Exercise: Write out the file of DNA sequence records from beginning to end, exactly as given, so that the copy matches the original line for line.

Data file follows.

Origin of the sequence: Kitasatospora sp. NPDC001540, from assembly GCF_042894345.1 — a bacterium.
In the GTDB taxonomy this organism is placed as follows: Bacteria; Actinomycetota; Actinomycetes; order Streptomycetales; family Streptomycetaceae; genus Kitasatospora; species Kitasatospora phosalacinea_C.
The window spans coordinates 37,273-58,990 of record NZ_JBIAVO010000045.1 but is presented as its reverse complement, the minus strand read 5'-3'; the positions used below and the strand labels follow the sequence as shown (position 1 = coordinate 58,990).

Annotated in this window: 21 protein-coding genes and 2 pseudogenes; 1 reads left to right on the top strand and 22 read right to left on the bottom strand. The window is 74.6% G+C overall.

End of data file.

Origin of the sequence: Kitasatospora sp. NPDC001540, from assembly GCF_042894345.1 — a bacterium.
In the GTDB taxonomy this organism is placed as follows: Bacteria; Actinomycetota; Actinomycetes; order Streptomycetales; family Streptomycetaceae; genus Kitasatospora; species Kitasatospora phosalacinea_C.
The window spans coordinates 37,273-58,990 of record NZ_JBIAVO010000045.1 but is presented as its reverse complement, the minus strand read 5'-3'; the positions used below and the strand labels follow the sequence as shown (position 1 = coordinate 58,990).

Annotated in this window: 21 protein-coding genes and 2 pseudogenes; 1 reads left to right on the top strand and 22 read right to left on the bottom strand. The window is 74.6% G+C overall.